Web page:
This post is part of our Fall Blog Blitz! For the next few weeks, we’ll be bringing you special posts in support of our Slow Food Fall Membership Campaign. Come back often for more recipes, photos, tips, and resources as we celebrate Slow Food in all its forms!
Slow Food membership supports sustainable food production, teaching children how to grow food, preserving traditional foods, and celebrating food cultures. Together we are linking the pleasure of good food with a commitment to local communities and the environment. There is a place for you at our table here in our local Seattle chapter. Join now!
Have a sweet tooth? Check out these upcoming events celebrating desserts locally. This month, get to know your local purveyors of treats. Next month, visit our neighbors in Sultan to learn the history and culture of some of the sweets enjoyed by many of us here in Washington state.
September 25-28th: Seattle Sweet Week. “Many of the city’s best bakeries, scoop shops, chocolatiers and pastry chefs are exited to create treats never before made or sold, with creative flavors that will knock your socks off…We hope you join us and support our craft this September for Sweet Week – it’s easy! just head to a participating sweet shop, pick out a treat, pay 5 bucks, share and enjoy!” Includes Cupcake Royale, Sweet Mickey’s, Parfait, The Confectional, Mighty-O Donuts, Hello Robin, High 5 Pie, Theo Chocolate,Flying Apron, Dahlia Bakery, Gelatiamo, Macrina Bakery, A La Mode Pies,Fresh Flours, Full Tilt, and Chocolopolis.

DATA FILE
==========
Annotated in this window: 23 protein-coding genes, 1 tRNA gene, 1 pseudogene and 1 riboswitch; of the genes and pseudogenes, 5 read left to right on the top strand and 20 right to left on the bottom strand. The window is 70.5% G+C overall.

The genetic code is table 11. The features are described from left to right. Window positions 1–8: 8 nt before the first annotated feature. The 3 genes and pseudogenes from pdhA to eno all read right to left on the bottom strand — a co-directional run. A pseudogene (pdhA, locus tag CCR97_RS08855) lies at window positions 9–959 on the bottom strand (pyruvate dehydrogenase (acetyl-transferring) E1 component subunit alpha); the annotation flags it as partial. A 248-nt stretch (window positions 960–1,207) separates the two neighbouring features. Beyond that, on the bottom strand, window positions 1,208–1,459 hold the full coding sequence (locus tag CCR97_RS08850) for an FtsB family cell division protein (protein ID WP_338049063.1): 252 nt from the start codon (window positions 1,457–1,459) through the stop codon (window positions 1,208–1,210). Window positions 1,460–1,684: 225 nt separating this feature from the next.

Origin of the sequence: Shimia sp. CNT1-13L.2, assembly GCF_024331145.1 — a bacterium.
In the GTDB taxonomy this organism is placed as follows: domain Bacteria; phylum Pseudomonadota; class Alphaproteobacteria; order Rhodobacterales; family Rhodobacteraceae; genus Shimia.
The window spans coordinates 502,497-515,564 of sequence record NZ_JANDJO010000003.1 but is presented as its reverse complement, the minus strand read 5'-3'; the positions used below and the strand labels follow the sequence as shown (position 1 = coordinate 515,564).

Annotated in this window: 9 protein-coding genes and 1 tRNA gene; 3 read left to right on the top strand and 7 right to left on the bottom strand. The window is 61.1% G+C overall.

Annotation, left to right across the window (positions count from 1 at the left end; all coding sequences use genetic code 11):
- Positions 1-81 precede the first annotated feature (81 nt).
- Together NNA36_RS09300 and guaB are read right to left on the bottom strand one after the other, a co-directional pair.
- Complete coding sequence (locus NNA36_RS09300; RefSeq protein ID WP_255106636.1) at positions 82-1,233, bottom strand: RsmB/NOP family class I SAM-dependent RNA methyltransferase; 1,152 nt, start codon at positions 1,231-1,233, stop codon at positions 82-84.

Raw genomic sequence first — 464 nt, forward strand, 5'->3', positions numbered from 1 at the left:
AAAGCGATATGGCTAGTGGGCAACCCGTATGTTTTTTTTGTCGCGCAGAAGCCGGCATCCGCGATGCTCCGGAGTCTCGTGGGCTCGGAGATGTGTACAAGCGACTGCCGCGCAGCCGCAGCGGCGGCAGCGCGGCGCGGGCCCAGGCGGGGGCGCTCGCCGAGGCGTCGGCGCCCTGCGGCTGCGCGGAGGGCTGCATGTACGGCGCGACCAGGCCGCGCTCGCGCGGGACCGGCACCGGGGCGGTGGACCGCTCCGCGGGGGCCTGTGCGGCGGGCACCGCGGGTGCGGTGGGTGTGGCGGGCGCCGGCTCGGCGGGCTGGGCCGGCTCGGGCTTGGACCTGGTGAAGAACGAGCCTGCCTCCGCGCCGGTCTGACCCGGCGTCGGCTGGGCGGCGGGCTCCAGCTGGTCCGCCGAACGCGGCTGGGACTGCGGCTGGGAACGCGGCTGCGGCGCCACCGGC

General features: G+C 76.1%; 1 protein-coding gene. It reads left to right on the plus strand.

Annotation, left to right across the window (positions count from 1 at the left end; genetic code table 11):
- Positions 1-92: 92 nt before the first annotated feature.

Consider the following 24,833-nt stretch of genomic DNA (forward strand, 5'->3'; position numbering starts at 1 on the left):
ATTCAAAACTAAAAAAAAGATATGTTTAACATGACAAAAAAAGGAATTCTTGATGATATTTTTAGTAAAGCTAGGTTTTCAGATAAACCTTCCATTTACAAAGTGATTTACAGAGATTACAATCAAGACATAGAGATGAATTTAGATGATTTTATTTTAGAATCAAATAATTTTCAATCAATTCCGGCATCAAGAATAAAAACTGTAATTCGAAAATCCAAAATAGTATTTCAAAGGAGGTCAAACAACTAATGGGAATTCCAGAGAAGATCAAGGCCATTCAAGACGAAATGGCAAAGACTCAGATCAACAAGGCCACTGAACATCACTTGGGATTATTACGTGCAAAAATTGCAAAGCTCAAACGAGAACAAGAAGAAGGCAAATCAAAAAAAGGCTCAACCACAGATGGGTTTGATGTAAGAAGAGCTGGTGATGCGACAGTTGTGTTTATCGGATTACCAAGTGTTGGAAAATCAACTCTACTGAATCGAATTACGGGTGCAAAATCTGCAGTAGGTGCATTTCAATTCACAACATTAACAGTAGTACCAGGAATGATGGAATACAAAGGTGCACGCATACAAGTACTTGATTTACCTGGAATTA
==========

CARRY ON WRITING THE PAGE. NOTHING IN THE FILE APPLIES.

October 25, 2pm: A World of Sweets in Washington State at the Sultan Library. “From bienenstich to bánh xu xê, marzipan to mochi, the diverse range of sweets we enjoy across Washington state reveals much about our shared history and culture. Each of these sweets tells a story: Ingredients illustrate trade routes and trends, recipes record migration patterns and special forms point to special occasions. This mouth-watering and thought-provoking talk will invite us to savor the ways in which sweets show how individuals and communities celebrate, adapt and interact. By showing how our own familiar favorites correspond to and differ from examples in other communities, anthropologist Julia Harrison will encourage a deep level of understanding about the ways in which sweet foods shape our relationships and reveal our priorities. This talk will spur us to make the leap from ‘Yum!’ to ‘Hmm …’”